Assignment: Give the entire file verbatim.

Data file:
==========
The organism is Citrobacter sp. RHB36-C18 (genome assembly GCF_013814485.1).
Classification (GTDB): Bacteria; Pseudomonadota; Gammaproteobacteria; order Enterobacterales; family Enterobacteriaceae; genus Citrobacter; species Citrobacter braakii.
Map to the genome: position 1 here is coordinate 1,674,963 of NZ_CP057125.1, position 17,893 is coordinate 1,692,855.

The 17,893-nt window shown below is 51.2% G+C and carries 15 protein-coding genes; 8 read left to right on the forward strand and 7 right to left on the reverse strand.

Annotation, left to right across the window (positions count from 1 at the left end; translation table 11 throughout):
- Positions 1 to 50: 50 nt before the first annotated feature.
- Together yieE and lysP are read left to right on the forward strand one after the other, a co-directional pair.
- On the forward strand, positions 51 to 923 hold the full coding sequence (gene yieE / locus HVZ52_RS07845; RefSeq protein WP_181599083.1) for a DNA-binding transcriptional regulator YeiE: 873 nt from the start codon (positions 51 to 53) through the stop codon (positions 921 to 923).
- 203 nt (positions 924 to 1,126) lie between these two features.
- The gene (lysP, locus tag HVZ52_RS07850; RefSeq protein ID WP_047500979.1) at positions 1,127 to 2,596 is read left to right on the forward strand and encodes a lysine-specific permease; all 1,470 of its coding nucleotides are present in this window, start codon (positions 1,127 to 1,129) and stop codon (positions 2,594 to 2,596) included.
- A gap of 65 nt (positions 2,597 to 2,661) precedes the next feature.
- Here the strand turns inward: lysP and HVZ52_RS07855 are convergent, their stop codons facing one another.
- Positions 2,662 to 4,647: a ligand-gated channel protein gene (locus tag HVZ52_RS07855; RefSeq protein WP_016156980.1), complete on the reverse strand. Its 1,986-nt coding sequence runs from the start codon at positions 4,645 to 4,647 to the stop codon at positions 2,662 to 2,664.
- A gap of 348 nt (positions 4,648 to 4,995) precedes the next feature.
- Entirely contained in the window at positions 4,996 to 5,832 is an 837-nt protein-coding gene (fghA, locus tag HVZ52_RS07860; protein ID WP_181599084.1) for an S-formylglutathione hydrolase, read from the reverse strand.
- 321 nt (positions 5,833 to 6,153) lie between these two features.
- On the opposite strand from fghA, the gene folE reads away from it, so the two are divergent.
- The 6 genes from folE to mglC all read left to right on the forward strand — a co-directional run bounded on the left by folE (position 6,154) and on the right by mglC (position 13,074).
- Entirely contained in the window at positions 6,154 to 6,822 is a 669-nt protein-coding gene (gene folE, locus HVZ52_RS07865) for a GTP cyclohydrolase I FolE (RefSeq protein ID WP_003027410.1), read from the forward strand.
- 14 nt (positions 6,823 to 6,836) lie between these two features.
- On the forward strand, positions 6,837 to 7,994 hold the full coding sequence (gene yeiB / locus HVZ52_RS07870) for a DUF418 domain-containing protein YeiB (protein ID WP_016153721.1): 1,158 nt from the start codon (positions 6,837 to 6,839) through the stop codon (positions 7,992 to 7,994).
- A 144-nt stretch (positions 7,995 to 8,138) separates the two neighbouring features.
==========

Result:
The organism is Citrobacter sp. RHB36-C18 (genome assembly GCF_013814485.1).
Classification (GTDB): Bacteria; Pseudomonadota; Gammaproteobacteria; order Enterobacterales; family Enterobacteriaceae; genus Citrobacter; species Citrobacter braakii.
Map to the genome: position 1 here is coordinate 1,674,963 of NZ_CP057125.1, position 17,893 is coordinate 1,692,855.

The 17,893-nt window shown below is 51.2% G+C and carries 15 protein-coding genes; 8 read left to right on the forward strand and 7 right to left on the reverse strand.

Annotation, left to right across the window (positions count from 1 at the left end; translation table 11 throughout):
- Positions 1 to 50: 50 nt before the first annotated feature.
- Together yieE and lysP are read left to right on the forward strand one after the other, a co-directional pair.
- On the forward strand, positions 51 to 923 hold the full coding sequence (gene yieE / locus HVZ52_RS07845; RefSeq protein WP_181599083.1) for a DNA-binding transcriptional regulator YeiE: 873 nt from the start codon (positions 51 to 53) through the stop codon (positions 921 to 923).
- 203 nt (positions 924 to 1,126) lie between these two features.
- The gene (lysP, locus tag HVZ52_RS07850; RefSeq protein ID WP_047500979.1) at positions 1,127 to 2,596 is read left to right on the forward strand and encodes a lysine-specific permease; all 1,470 of its coding nucleotides are present in this window, start codon (positions 1,127 to 1,129) and stop codon (positions 2,594 to 2,596) included.
- A gap of 65 nt (positions 2,597 to 2,661) precedes the next feature.
- Here the strand turns inward: lysP and HVZ52_RS07855 are convergent, their stop codons facing one another.
- Positions 2,662 to 4,647: a ligand-gated channel protein gene (locus tag HVZ52_RS07855; RefSeq protein WP_016156980.1), complete on the reverse strand. Its 1,986-nt coding sequence runs from the start codon at positions 4,645 to 4,647 to the stop codon at positions 2,662 to 2,664.
- A gap of 348 nt (positions 4,648 to 4,995) precedes the next feature.
- Entirely contained in the window at positions 4,996 to 5,832 is an 837-nt protein-coding gene (fghA, locus tag HVZ52_RS07860; protein ID WP_181599084.1) for an S-formylglutathione hydrolase, read from the reverse strand.
- 321 nt (positions 5,833 to 6,153) lie between these two features.
- On the opposite strand from fghA, the gene folE reads away from it, so the two are divergent.
- The 6 genes from folE to mglC all read left to right on the forward strand — a co-directional run bounded on the left by folE (position 6,154) and on the right by mglC (position 13,074).
- Entirely contained in the window at positions 6,154 to 6,822 is a 669-nt protein-coding gene (gene folE, locus HVZ52_RS07865) for a GTP cyclohydrolase I FolE (RefSeq protein ID WP_003027410.1), read from the forward strand.
- 14 nt (positions 6,823 to 6,836) lie between these two features.
- On the forward strand, positions 6,837 to 7,994 hold the full coding sequence (gene yeiB / locus HVZ52_RS07870) for a DUF418 domain-containing protein YeiB (protein ID WP_016153721.1): 1,158 nt from the start codon (positions 6,837 to 6,839) through the stop codon (positions 7,992 to 7,994).
- A 144-nt stretch (positions 7,995 to 8,138) separates the two neighbouring features.